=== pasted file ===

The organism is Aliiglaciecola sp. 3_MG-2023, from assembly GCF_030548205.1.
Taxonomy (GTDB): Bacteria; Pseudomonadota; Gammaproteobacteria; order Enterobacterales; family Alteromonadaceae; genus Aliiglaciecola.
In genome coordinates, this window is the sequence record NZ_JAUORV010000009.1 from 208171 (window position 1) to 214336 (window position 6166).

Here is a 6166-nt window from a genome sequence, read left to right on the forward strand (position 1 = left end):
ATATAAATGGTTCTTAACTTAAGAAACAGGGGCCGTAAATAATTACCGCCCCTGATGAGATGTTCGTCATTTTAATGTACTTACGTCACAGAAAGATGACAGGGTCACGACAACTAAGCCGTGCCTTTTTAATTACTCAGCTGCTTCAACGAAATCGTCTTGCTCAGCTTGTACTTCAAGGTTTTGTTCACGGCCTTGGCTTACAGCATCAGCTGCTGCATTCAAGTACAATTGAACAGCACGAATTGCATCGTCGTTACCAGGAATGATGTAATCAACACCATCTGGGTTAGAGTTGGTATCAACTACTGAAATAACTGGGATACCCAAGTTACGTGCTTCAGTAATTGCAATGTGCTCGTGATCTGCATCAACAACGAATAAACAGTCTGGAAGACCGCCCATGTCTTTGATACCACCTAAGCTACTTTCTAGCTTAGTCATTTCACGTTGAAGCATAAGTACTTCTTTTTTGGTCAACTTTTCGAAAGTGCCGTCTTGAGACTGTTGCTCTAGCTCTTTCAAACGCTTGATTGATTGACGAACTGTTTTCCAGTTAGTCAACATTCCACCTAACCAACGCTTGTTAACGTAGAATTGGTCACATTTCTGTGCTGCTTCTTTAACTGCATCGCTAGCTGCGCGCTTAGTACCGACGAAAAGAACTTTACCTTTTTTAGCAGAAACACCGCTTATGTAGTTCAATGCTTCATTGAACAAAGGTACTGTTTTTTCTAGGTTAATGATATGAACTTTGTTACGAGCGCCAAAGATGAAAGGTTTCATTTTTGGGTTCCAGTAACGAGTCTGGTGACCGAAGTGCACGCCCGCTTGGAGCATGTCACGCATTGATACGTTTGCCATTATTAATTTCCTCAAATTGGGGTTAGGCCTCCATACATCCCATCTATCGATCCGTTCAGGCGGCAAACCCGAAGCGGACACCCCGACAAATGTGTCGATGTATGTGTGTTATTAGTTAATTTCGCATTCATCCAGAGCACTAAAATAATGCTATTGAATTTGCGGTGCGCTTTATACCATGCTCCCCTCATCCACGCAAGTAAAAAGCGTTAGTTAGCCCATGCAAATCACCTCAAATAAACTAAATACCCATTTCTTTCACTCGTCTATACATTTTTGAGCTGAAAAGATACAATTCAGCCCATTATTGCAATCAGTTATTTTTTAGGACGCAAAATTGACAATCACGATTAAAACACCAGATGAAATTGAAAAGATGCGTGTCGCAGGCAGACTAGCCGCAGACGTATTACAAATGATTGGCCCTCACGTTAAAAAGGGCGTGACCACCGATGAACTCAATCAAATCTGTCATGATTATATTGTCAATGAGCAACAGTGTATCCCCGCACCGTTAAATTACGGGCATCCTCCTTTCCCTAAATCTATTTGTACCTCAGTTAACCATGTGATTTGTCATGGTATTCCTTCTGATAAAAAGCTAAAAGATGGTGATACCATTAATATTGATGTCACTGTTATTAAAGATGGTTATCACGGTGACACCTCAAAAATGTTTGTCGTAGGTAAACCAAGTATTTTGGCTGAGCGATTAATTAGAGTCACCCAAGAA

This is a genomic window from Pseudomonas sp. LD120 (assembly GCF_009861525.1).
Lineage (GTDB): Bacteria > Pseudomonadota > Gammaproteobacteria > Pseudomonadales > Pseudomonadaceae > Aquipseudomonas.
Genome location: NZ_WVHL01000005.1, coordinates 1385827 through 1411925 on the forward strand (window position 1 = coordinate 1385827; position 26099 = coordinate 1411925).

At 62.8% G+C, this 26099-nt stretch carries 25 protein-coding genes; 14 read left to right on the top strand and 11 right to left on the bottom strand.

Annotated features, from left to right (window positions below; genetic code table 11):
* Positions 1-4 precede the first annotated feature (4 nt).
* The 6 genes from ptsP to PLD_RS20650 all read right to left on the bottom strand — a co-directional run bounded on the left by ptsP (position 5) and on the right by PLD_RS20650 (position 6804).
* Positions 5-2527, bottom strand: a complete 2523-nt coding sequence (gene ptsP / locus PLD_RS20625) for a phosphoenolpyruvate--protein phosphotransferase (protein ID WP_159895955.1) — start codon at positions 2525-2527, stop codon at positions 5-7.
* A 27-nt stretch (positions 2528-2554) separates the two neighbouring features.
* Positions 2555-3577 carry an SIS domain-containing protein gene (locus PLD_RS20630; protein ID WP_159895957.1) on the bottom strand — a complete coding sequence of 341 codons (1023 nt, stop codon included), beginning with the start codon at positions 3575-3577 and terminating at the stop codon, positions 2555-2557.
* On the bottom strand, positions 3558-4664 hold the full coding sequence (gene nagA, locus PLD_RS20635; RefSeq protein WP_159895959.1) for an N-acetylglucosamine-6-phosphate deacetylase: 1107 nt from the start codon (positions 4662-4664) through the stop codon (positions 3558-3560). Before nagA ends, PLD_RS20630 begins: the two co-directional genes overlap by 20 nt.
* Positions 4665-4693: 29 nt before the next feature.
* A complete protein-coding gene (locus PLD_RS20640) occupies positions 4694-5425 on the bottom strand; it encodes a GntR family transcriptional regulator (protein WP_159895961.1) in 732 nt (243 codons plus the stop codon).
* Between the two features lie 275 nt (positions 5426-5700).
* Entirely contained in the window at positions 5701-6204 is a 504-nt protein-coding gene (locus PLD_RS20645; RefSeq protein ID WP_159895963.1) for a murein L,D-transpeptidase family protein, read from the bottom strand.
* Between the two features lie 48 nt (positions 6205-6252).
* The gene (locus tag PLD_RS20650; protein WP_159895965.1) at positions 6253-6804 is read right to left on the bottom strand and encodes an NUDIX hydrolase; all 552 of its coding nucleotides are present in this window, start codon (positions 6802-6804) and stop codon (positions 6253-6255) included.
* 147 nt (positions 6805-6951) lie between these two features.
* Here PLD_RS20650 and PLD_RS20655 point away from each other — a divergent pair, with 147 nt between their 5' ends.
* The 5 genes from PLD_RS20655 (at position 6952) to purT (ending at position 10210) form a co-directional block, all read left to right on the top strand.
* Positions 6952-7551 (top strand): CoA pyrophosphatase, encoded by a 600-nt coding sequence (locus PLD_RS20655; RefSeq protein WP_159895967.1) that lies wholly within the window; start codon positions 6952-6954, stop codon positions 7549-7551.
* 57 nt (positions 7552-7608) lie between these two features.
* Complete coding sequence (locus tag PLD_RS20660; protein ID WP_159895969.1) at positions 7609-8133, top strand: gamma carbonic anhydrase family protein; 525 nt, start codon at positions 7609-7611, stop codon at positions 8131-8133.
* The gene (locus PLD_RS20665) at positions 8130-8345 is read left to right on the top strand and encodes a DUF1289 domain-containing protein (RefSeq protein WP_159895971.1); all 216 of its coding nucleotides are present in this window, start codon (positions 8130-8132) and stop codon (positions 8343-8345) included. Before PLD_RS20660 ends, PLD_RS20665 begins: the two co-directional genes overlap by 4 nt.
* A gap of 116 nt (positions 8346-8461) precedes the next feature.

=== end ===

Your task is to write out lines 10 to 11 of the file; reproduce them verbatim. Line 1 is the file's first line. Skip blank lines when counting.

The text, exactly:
Annotated features, from left to right (window positions below; genetic code table 11):
* Positions 1-4 precede the first annotated feature (4 nt).